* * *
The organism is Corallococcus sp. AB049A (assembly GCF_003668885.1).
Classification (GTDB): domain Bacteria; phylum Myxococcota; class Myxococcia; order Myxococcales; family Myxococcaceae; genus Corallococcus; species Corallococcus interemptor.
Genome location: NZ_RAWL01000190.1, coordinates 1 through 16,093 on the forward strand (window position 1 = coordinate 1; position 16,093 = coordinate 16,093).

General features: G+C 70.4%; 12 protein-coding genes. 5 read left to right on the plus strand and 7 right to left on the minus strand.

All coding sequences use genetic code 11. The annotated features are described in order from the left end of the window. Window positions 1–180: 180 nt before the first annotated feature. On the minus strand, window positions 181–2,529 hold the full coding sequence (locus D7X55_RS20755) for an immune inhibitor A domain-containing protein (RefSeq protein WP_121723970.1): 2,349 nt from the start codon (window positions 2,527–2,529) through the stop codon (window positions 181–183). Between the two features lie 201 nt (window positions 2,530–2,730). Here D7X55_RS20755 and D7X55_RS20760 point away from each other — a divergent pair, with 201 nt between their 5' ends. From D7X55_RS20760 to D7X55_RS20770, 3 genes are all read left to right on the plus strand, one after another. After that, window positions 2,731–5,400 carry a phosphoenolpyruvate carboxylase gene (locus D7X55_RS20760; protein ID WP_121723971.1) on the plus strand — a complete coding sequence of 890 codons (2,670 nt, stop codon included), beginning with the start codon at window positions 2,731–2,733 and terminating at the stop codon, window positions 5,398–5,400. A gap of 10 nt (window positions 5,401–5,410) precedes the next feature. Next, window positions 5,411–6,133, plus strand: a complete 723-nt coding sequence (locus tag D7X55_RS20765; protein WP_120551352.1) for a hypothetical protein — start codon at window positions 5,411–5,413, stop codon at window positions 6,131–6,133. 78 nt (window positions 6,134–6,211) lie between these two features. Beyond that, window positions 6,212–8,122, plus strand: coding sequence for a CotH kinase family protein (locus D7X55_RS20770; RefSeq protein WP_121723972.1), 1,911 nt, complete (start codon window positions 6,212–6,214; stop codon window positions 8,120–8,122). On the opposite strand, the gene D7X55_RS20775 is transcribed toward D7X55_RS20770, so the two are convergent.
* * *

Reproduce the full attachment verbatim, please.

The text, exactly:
The organism is Corallococcus sp. AB049A (assembly GCF_003668885.1).
Classification (GTDB): domain Bacteria; phylum Myxococcota; class Myxococcia; order Myxococcales; family Myxococcaceae; genus Corallococcus; species Corallococcus interemptor.
Genome location: NZ_RAWL01000190.1, coordinates 1 through 16,093 on the forward strand (window position 1 = coordinate 1; position 16,093 = coordinate 16,093).

General features: G+C 70.4%; 12 protein-coding genes. 5 read left to right on the plus strand and 7 right to left on the minus strand.

All coding sequences use genetic code 11. The annotated features are described in order from the left end of the window. Window positions 1–180: 180 nt before the first annotated feature. On the minus strand, window positions 181–2,529 hold the full coding sequence (locus D7X55_RS20755) for an immune inhibitor A domain-containing protein (RefSeq protein WP_121723970.1): 2,349 nt from the start codon (window positions 2,527–2,529) through the stop codon (window positions 181–183). Between the two features lie 201 nt (window positions 2,530–2,730). Here D7X55_RS20755 and D7X55_RS20760 point away from each other — a divergent pair, with 201 nt between their 5' ends. From D7X55_RS20760 to D7X55_RS20770, 3 genes are all read left to right on the plus strand, one after another. After that, window positions 2,731–5,400 carry a phosphoenolpyruvate carboxylase gene (locus D7X55_RS20760; protein ID WP_121723971.1) on the plus strand — a complete coding sequence of 890 codons (2,670 nt, stop codon included), beginning with the start codon at window positions 2,731–2,733 and terminating at the stop codon, window positions 5,398–5,400. A gap of 10 nt (window positions 5,401–5,410) precedes the next feature. Next, window positions 5,411–6,133, plus strand: a complete 723-nt coding sequence (locus tag D7X55_RS20765; protein WP_120551352.1) for a hypothetical protein — start codon at window positions 5,411–5,413, stop codon at window positions 6,131–6,133. 78 nt (window positions 6,134–6,211) lie between these two features. Beyond that, window positions 6,212–8,122, plus strand: coding sequence for a CotH kinase family protein (locus D7X55_RS20770; RefSeq protein WP_121723972.1), 1,911 nt, complete (start codon window positions 6,212–6,214; stop codon window positions 8,120–8,122). On the opposite strand, the gene D7X55_RS20775 is transcribed toward D7X55_RS20770, so the two are convergent.